not having any of those issues at all. I regularly Compact/Repair, as
well as back up the databases.

One interesting note: There is only one .mde, and it is located on
the server. They have people in the office accessing it from desktop
shortcuts using mapped network drives. The best part is, they have 4
to 6 people at a time "out in the field" accessing the .mde on the
server via Terminal Server. None of this was my recommendation.

This is only my 2nd or 3rd post, so I hope I have provided enough
information to help you all: My question is this - Is there any way
this could database corruption? Even the slightest possiblility?
Honestly, to me it looks like someone edited records. It is possible
to do that through one of the forms.

I don't want to get in the habit of manually editing production data.
Its annoying. I can't think of any Access malfunction that would edit
existing records yet not cause obvious symptoms of corruption, but I
guess that is why I am posting this.

Thank you in advance for any help -

Doug
Nov 13 '05 #1
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7 Replies


P: n/a
Hi Doug.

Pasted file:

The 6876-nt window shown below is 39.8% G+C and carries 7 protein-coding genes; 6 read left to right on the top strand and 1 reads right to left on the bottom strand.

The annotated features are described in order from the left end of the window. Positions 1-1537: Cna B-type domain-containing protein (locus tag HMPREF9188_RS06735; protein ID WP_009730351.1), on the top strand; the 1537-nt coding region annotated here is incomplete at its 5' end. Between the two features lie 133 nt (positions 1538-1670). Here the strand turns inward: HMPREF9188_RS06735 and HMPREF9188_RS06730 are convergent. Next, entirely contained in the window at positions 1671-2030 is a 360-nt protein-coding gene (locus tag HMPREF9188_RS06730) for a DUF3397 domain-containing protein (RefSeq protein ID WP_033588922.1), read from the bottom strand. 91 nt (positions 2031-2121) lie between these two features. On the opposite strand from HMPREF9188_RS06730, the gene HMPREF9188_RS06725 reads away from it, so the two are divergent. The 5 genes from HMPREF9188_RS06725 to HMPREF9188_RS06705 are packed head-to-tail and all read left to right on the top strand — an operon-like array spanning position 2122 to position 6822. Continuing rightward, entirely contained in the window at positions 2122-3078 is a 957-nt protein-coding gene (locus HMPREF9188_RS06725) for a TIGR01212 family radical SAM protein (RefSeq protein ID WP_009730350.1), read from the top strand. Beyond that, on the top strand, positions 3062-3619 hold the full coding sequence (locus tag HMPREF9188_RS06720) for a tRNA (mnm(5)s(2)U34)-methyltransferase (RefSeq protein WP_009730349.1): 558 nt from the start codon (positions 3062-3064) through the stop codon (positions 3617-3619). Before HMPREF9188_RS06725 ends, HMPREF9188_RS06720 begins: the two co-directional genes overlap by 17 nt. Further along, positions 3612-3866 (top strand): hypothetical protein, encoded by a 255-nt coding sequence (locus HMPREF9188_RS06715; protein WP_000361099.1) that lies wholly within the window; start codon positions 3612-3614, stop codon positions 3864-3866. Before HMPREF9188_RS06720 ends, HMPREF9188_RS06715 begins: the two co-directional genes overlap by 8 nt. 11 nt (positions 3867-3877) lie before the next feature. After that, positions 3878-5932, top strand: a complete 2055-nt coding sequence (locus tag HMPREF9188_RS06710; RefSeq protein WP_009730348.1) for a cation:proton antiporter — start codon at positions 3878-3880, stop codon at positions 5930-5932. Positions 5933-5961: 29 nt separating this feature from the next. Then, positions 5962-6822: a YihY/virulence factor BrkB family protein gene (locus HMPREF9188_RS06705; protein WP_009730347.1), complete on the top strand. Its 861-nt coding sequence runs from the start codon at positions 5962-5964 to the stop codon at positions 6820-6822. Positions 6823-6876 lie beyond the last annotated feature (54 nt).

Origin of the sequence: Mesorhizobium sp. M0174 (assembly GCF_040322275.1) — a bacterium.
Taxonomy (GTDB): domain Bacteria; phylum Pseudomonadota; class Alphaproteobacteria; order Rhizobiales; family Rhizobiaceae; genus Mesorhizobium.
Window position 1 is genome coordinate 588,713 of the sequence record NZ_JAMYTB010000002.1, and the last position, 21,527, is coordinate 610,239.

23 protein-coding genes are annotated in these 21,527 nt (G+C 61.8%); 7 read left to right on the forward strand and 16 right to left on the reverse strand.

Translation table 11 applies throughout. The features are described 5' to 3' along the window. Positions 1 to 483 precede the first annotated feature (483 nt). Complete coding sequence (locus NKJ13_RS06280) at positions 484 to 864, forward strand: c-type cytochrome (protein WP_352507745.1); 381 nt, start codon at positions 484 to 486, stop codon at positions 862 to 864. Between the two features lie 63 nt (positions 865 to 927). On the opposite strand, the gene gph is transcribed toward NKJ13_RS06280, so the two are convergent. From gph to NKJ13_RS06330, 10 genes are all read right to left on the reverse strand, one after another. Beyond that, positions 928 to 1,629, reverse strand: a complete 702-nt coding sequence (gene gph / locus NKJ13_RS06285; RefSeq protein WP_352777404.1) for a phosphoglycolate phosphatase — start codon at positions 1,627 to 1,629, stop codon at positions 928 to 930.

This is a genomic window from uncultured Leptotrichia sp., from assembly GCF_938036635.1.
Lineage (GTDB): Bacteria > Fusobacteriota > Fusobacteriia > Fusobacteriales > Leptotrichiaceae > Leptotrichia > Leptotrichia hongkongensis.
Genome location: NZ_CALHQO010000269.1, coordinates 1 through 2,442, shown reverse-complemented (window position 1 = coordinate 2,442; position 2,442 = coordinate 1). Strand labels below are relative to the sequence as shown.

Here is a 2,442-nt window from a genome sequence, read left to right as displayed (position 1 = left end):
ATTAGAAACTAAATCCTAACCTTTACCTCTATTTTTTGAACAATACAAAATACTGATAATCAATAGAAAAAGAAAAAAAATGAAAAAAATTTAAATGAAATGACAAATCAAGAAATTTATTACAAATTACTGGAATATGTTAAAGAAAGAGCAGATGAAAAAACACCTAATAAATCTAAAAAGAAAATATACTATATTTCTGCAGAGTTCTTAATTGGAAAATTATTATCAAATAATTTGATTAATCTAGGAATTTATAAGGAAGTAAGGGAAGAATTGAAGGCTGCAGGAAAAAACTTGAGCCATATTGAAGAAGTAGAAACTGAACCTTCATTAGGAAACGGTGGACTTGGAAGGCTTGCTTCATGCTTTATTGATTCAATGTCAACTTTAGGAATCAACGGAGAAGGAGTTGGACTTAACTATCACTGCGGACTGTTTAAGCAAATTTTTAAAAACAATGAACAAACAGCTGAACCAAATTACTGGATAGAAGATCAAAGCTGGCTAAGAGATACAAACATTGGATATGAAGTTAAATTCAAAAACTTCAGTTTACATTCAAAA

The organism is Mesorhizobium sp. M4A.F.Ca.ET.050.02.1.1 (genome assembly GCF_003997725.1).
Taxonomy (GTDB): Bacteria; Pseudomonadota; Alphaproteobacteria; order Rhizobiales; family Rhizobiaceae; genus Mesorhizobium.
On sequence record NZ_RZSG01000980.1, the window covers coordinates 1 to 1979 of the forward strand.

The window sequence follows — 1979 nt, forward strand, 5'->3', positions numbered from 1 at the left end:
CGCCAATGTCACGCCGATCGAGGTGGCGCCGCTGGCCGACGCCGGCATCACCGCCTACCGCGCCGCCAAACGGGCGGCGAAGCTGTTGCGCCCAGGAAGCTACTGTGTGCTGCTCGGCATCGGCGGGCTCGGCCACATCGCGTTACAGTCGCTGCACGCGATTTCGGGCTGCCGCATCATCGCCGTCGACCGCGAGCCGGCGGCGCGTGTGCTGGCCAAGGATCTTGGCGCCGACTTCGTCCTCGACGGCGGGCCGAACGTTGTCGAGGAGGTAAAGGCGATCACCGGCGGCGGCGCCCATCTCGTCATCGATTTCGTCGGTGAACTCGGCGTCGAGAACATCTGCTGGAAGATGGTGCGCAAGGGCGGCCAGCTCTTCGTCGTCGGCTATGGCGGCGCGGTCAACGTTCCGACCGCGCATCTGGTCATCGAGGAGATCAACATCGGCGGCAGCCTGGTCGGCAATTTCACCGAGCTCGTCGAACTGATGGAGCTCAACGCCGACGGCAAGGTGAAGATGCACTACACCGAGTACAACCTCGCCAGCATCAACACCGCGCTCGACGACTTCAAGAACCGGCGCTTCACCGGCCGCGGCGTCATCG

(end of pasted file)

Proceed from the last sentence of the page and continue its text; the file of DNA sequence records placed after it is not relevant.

Does not sound like a corruption.
Here is a possible scenario though.

Open Northwind. The Order Details subform is based on a query named Order
Details Extended. The query is based on both 2 tables: Order Details and
Products, and therefore displays the Product Name. Open the query, and type
into the ProductName column. The change gets *written* to the Products
table!

Do you have this kind of multi-table query as the source for a form/subform?
Any chance your code is making an assignment to product_code or
product_desc?
Any chance the user is able to update these text boxes?

Also, would it make sense to put a Unique index on Product_code?
Whatever the cause, that should notify you/them of the occasion when the
reassignment is being attempted.